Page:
After years as part of Russian Orthodoxy, Ukraine’s Orthodox Church of Ukraine (OCU) attained independence in 2019. It was recognized by Constantinople, which serves as the spiritual hub for global Orthodoxy.
Splitting from Moscow did not automatically signal that OCU was pro-West, according to one expert. Any enforcement by government must respect religious liberty guaranteed under Ukraine’s constitution, they say.
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The Head of the Holy Ukrainian Orthodox Church
The leader of the Ukrainian Orthodox Church of America (UOCA) is an outspoken critic of Russia’s invasion of his native Ukraine. He contends that churches connected to Moscow serve as Kremlin propaganda tools and support fighters involved in Ukraine’s civil war, which has claimed over 10,000 lives so far. But his church maintains an ambivalent stance towards Russia; although they condemn Putin’s attack they want to distance themselves from Russian influence altogether.
Late 2018, Ukrainian bishops initiated a process to gain independence from the Russian Orthodox Church – or autocephaly. This meant taking control over their church and property while creating confusion in Moscow. However, this move set off alarm bells.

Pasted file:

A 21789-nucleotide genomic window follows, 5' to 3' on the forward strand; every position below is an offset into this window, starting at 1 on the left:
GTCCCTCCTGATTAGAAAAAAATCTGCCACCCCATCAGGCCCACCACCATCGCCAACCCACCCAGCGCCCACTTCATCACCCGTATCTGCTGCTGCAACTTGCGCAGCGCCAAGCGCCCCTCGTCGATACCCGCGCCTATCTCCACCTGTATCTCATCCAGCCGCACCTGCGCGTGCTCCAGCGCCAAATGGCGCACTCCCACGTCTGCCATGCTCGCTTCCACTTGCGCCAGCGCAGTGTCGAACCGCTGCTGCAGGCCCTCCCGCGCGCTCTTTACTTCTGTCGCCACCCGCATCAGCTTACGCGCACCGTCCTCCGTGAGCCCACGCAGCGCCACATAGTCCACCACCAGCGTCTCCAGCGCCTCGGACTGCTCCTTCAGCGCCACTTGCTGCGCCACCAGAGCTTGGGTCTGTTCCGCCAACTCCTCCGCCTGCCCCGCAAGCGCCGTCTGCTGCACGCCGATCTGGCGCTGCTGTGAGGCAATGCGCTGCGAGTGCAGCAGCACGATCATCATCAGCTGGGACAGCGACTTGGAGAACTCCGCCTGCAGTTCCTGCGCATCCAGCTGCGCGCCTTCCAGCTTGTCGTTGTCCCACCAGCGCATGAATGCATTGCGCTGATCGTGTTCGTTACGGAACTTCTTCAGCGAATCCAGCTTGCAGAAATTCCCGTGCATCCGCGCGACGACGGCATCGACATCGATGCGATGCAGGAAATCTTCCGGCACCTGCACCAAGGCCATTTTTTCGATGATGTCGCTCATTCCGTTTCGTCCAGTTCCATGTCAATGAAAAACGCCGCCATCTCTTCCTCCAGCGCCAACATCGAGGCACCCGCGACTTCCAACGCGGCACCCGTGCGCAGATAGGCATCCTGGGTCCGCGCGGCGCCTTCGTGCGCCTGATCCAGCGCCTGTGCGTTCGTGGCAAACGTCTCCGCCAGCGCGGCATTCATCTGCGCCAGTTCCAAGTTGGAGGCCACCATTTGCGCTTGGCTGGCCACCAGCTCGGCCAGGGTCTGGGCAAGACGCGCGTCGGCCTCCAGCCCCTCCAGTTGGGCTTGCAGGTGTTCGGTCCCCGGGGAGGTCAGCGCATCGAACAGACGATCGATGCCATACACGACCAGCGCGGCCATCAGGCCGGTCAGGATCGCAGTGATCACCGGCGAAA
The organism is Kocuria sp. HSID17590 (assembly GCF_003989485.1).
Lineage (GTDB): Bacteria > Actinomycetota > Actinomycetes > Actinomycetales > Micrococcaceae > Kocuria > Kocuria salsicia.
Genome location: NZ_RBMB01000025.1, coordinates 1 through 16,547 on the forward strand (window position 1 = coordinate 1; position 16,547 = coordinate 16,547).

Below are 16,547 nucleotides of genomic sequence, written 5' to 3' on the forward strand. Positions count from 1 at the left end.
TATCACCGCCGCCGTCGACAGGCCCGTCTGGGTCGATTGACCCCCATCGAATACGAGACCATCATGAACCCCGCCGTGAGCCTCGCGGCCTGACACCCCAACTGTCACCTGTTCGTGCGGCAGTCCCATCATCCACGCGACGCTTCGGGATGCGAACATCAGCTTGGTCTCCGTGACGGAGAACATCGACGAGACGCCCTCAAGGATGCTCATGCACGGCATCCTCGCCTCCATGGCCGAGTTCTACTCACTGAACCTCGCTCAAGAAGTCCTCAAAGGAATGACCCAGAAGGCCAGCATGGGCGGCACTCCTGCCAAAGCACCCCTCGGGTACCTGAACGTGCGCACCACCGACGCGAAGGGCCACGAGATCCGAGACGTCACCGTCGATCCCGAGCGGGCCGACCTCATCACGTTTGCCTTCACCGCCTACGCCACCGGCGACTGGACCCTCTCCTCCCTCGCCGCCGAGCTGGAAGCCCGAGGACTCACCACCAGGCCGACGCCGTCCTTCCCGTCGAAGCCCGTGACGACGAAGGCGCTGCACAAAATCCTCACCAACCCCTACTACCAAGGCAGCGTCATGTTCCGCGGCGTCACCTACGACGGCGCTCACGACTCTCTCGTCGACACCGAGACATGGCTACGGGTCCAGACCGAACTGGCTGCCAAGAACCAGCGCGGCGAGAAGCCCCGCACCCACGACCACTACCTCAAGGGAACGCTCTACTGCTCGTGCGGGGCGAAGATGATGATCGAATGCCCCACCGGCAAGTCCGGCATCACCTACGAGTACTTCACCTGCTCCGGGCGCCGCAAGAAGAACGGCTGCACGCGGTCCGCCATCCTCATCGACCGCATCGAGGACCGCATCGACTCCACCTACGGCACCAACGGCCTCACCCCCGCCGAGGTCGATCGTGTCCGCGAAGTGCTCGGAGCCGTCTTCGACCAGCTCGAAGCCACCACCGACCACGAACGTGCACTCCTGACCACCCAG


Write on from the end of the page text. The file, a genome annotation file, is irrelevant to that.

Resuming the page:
Politics also played a role, as Russia attacked Ukraine and many Ukrainian politicians such as former President Petro Poroshenko voiced support for an autocephalous church for Ukraine. This caused friction between competing church factions.
One of the main obstacles to unity is that the Ukrainian church needs recognition by Constantinople or Ecumenical Patriarchate before becoming independent and taking full control over its properties and becoming independent. Before it can take full control and become independent, however, they must first receive their Tomos or document that grants autocephaly; currently waiting for this decision from Patriarchate of Constantinople.